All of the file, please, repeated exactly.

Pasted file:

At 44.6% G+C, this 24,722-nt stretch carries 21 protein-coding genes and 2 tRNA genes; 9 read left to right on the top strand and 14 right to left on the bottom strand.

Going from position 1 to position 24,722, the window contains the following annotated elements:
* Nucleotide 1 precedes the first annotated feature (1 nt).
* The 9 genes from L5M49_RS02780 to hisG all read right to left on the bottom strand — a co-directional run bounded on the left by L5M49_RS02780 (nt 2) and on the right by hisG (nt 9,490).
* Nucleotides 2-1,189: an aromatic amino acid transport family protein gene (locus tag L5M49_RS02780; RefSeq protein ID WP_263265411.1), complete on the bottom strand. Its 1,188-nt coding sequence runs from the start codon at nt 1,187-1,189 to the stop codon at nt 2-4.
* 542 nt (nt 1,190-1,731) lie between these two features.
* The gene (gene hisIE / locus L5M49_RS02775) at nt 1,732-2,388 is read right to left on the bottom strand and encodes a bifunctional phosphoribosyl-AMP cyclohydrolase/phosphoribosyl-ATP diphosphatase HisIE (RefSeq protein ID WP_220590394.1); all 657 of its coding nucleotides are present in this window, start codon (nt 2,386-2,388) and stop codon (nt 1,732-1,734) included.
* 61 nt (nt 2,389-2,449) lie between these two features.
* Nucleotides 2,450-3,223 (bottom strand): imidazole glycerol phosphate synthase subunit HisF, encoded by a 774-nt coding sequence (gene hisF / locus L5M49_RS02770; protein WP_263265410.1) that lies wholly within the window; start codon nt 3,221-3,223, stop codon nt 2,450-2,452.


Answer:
At 44.6% G+C, this 24,722-nt stretch carries 21 protein-coding genes and 2 tRNA genes; 9 read left to right on the top strand and 14 right to left on the bottom strand.

Going from position 1 to position 24,722, the window contains the following annotated elements:
* Nucleotide 1 precedes the first annotated feature (1 nt).
* The 9 genes from L5M49_RS02780 to hisG all read right to left on the bottom strand — a co-directional run bounded on the left by L5M49_RS02780 (nt 2) and on the right by hisG (nt 9,490).
* Nucleotides 2-1,189: an aromatic amino acid transport family protein gene (locus tag L5M49_RS02780; RefSeq protein ID WP_263265411.1), complete on the bottom strand. Its 1,188-nt coding sequence runs from the start codon at nt 1,187-1,189 to the stop codon at nt 2-4.
* 542 nt (nt 1,190-1,731) lie between these two features.
* The gene (gene hisIE / locus L5M49_RS02775) at nt 1,732-2,388 is read right to left on the bottom strand and encodes a bifunctional phosphoribosyl-AMP cyclohydrolase/phosphoribosyl-ATP diphosphatase HisIE (RefSeq protein ID WP_220590394.1); all 657 of its coding nucleotides are present in this window, start codon (nt 2,386-2,388) and stop codon (nt 1,732-1,734) included.
* 61 nt (nt 2,389-2,449) lie between these two features.
* Nucleotides 2,450-3,223 (bottom strand): imidazole glycerol phosphate synthase subunit HisF, encoded by a 774-nt coding sequence (gene hisF / locus L5M49_RS02770; protein WP_263265410.1) that lies wholly within the window; start codon nt 3,221-3,223, stop codon nt 2,450-2,452.